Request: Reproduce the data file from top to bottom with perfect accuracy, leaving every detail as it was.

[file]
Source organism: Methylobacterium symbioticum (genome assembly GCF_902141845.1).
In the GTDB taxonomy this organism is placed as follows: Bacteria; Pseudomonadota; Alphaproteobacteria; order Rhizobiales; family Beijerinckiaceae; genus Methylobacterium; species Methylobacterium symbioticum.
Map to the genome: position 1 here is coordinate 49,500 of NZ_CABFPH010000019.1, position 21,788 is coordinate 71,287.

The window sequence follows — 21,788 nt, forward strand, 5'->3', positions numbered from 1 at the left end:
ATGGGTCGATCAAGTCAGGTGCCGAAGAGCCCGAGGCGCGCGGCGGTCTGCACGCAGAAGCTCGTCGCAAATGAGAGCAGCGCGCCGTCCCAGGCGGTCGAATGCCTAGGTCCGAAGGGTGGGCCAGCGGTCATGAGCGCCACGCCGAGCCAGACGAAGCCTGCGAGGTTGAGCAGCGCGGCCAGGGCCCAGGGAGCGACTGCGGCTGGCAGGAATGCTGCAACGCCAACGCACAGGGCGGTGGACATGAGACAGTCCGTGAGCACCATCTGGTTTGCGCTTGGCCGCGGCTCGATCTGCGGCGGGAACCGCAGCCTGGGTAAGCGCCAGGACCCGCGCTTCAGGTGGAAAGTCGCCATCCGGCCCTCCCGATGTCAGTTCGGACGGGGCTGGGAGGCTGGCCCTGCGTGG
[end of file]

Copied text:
Source organism: Methylobacterium symbioticum (genome assembly GCF_902141845.1).
In the GTDB taxonomy this organism is placed as follows: Bacteria; Pseudomonadota; Alphaproteobacteria; order Rhizobiales; family Beijerinckiaceae; genus Methylobacterium; species Methylobacterium symbioticum.
Map to the genome: position 1 here is coordinate 49,500 of NZ_CABFPH010000019.1, position 21,788 is coordinate 71,287.

The window sequence follows — 21,788 nt, forward strand, 5'->3', positions numbered from 1 at the left end:
ATGGGTCGATCAAGTCAGGTGCCGAAGAGCCCGAGGCGCGCGGCGGTCTGCACGCAGAAGCTCGTCGCAAATGAGAGCAGCGCGCCGTCCCAGGCGGTCGAATGCCTAGGTCCGAAGGGTGGGCCAGCGGTCATGAGCGCCACGCCGAGCCAGACGAAGCCTGCGAGGTTGAGCAGCGCGGCCAGGGCCCAGGGAGCGACTGCGGCTGGCAGGAATGCTGCAACGCCAACGCACAGGGCGGTGGACATGAGACAGTCCGTGAGCACCATCTGGTTTGCGCTTGGCCGCGGCTCGATCTGCGGCGGGAACCGCAGCCTGGGTAAGCGCCAGGACCCGCGCTTCAGGTGGAAAGTCGCCATCCGGCCCTCCCGATGTCAGTTCGGACGGGGCTGGGAGGCTGGCCCTGCGTGG